Mercy Street Church of Christ
Abilene, TX
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Have salt in yourselves

Have salt in yourselves, and be at peace with one another. (Mark 9:50)

This is one of those puzzling passages of scripture that needs a lot of unpacking. How can salt keep us at peace with each other? What is Gehenna? Should we really cut off our hands? Let’s do a short Bible study to try to understand what Jesus is saying. The best way to do this is by working our way up from the bottom of this passage.

First, by saying that everyone will be “salted” with fire, Jesus is pointing to the Jewish tradition of sprinkling a little bit of salt on all their burnt grain offerings (Leviticus 2:13). In other words, keep offering yourselves to the Lord as a “living sacrifice” (Romans 12:1). Keep letting his love burn away your sin.

Second, Jesus warns the disciples about the fires of Gehenna (Mark 9:47). Gehenna was a notorious place called the “Valley of Slaughter,” where the Jews’ ancestors followed the pagans around them by practicing child sacrifice (Jeremiah 19:6; 7:30-33).

Third, Jesus tells the disciples to lop off their own hands and feet and pluck out their eyes so that they don’t end up in Gehenna. He is exaggerating, of course, but only because he wants to get across how serious the situation is.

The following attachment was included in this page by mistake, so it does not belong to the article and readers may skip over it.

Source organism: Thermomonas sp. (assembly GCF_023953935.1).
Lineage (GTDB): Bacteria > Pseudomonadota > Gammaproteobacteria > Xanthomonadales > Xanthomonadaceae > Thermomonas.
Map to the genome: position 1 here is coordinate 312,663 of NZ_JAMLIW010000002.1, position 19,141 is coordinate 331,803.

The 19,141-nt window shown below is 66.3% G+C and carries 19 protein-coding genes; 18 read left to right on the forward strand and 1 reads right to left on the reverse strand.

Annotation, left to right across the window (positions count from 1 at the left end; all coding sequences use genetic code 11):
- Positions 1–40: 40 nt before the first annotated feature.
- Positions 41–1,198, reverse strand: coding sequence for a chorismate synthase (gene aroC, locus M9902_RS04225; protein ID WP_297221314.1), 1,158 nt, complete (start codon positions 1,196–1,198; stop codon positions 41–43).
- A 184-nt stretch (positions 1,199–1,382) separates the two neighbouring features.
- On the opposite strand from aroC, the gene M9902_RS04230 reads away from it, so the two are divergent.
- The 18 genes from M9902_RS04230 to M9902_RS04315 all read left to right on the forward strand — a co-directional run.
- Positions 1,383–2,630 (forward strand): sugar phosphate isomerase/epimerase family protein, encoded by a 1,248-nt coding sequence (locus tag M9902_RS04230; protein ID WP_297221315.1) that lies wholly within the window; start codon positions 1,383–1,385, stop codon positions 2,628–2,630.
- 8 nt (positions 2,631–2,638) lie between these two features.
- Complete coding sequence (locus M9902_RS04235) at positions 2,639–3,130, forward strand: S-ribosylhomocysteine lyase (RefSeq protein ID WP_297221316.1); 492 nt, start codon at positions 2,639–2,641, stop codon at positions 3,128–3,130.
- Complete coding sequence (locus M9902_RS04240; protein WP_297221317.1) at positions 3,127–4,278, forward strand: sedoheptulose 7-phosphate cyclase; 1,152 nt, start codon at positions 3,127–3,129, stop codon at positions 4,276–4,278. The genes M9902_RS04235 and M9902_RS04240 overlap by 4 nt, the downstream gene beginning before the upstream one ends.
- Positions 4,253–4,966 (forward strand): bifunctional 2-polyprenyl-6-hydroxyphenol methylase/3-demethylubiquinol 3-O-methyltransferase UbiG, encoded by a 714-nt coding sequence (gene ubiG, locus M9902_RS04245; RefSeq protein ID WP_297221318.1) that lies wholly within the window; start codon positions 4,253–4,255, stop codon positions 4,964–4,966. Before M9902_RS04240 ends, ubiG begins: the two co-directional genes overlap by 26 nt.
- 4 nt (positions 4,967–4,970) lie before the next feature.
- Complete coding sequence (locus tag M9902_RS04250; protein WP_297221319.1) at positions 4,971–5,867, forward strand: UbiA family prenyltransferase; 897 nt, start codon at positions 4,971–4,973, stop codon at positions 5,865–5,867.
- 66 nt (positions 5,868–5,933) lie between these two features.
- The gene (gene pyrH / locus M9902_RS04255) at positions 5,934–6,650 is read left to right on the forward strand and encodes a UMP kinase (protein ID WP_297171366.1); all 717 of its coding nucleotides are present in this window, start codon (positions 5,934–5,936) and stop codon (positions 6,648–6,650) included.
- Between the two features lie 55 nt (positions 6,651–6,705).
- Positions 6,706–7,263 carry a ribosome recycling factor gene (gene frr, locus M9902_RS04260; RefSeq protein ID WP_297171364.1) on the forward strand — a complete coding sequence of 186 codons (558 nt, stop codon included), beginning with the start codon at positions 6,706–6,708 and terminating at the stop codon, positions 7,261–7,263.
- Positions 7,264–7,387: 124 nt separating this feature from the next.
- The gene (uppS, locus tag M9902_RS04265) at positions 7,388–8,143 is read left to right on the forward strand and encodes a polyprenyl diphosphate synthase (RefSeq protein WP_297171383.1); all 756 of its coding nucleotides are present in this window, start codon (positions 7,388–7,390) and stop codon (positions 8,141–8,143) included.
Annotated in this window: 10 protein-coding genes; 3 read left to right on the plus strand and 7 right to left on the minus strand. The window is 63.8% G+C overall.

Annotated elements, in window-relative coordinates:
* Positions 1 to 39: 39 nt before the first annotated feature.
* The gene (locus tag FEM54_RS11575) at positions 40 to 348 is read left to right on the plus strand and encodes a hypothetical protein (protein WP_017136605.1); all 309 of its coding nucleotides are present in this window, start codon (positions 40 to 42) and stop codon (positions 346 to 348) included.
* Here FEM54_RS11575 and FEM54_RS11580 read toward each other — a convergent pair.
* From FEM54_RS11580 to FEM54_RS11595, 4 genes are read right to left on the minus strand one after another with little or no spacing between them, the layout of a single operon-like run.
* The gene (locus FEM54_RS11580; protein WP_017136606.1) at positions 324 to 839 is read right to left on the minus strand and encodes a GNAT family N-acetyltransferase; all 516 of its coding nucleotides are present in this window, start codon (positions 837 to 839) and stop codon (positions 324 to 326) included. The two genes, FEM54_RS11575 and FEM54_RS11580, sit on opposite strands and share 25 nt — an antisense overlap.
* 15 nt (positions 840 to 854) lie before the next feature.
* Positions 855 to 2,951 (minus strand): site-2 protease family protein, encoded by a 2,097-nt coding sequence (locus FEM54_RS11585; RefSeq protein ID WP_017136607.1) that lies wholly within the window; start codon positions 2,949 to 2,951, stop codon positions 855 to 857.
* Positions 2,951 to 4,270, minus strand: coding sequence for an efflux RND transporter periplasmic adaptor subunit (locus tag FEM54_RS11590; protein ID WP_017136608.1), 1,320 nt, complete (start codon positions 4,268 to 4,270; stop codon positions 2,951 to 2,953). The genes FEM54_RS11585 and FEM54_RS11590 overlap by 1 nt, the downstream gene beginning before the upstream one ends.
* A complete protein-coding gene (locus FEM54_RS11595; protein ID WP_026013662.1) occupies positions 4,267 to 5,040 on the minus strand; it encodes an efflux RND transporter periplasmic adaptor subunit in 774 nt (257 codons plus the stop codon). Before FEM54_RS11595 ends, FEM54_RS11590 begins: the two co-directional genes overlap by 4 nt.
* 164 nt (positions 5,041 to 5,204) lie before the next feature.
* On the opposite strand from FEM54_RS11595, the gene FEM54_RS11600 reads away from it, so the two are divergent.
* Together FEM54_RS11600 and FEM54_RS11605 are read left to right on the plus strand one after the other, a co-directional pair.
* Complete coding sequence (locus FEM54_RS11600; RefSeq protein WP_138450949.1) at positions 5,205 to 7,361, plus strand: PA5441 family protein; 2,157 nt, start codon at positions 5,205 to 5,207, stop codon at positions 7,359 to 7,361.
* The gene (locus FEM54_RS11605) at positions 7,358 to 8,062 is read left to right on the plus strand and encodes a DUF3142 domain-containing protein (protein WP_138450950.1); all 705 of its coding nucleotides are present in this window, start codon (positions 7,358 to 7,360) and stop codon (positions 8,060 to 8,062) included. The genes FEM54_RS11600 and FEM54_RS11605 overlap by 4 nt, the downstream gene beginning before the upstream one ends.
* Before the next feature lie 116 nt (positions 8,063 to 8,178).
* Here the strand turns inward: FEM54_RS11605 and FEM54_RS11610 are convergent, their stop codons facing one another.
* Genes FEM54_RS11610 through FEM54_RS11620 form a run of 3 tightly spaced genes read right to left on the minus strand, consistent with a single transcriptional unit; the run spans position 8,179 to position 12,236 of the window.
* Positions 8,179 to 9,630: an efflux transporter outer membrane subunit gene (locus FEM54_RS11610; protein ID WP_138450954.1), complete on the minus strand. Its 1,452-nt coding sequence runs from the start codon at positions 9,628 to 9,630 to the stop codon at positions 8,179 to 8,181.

So if we put all of this together, we can see Jesus telling his disciples, Offer yourself to the Lord as a sacrifice; let him burn away your sin. That way, your sin won’t be able to hurt, or “burn,” the people around you.

This little exercise shows us how hard it can be to understand some Scripture passages. It also shows how closely connected the New Testament is to the Old Testament. Finally, it shows how helpful it is to have a good study Bible or commentary available to us. The footnotes in our Bible and the entries in a commentary can shed light on important passages so that we don’t stumble over them or miss out on some new insight the Holy Spirit wants to give us.

Isn’t it wonderful that God chooses to speak to us through our study as well as our prayer? He has given us the beautiful gift of our intellect; let’s use it to glorify him and to draw closer to him.

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